Fury of Nature: Erratic Monsoon

Jun 22, 2023

Fury of Nature:

Erratic Monsoon

The monsoon routinely arrives in Kerala by the 1st week of June. For any reason, it reaches the coast of Kerala no later than the second week of June. The State receives summer rains by the April end. I have never seen or heard of an indefinite delay in monsoon arrival in my home State. Coastal Maharashtra, which has some resemblances with the Malabar region, gets the monsoon a week later. Sadly, the monsoon that brings us the elixir has changed its routine. Nature becomes revengeful for our misdeeds with Earth.

Most of India is rain-fed. Some parts get heavy rains. But this year, the regions usually with scanty rain are under floods while the vast tracts of the rain-fed regions are desperately looking up for a raindrop. IMD routinely predicts the arrival of monsoon only to amend what it has said. A few days ago, it said that the monsoon would set in by June 18. Biparjoy compelled it to change the prediction. Technology has evolved over the years to achieve accuracy in weather predictions. Machines are machines with no control over the rain. While machines are manmade, rains are the creation of nature.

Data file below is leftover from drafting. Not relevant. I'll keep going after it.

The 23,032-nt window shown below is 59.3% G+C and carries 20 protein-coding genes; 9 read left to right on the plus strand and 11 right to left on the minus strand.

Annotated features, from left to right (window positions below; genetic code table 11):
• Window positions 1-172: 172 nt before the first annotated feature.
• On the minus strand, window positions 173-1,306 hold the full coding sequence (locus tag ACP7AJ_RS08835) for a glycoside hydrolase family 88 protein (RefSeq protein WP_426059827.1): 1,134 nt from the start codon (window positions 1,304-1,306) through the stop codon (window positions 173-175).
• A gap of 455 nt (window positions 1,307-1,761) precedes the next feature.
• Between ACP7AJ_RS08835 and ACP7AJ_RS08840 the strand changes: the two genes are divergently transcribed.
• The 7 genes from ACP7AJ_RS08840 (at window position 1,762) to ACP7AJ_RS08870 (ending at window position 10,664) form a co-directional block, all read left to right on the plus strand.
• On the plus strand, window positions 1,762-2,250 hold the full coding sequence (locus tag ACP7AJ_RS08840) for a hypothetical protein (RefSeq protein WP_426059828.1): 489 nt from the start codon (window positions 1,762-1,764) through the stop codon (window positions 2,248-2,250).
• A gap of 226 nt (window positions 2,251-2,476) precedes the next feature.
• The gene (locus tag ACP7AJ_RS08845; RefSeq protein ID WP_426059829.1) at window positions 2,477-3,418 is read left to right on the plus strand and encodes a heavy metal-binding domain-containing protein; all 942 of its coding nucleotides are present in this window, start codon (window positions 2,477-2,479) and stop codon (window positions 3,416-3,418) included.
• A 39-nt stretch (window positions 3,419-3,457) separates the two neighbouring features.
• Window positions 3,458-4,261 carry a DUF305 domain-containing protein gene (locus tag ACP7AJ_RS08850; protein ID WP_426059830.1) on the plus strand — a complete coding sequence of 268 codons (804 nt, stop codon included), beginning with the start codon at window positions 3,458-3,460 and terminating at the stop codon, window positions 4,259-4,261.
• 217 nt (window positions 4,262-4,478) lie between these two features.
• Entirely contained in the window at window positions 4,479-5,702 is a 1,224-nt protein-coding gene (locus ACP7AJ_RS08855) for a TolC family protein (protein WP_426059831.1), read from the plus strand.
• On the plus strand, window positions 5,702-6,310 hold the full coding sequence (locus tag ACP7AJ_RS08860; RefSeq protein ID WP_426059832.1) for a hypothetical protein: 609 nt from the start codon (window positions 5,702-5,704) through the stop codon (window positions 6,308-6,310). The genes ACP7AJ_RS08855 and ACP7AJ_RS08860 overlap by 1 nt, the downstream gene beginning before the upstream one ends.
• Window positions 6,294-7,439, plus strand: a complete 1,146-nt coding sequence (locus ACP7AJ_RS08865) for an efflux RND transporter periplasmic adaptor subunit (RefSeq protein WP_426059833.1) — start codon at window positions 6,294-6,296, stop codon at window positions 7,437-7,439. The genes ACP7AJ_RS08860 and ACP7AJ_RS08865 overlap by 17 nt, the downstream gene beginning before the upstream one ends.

We have entered June-end. The heat waves of summer have not parted ways. A few days ago, a heat wave killed over 100 people in north India. None was bothered about the heavy toll and tried to explore the reason for the rising temperature. 

Deficient rain impacts 80% of paddy farming. It adversely affects other food grain productions. Insufficient food grain production directly contributes to high inflation and farmers’ unrest. These may render the worst socio-economic crisis.

A city like Mumbai cannot survive without rain as it entirely depends on rainwater alone. Villagers may be able to survive to some extent with scanty rains, but the city is not at all. Mumbaikars may have to keep asking their security men and society office bearers for water-supply solutions. How long one can survive in the city is not anyone’s guess.

Instead of stopping leaders from cutting down trees and bringing down mountains for ‘development’, we support their actions. We thought, more than water, we needed extensive highways.

Rain may come later to fill our dry reservoirs. But the delayed rain may be a spoiler for farmers who feed us. A ‘compensatory’ downpour, if there is one in the coming days, may satisfy official measurement records. But that can prove to be a bigger disaster and loss of water into the sea.

Let us not be the victims of undesirable developments and unwise planning.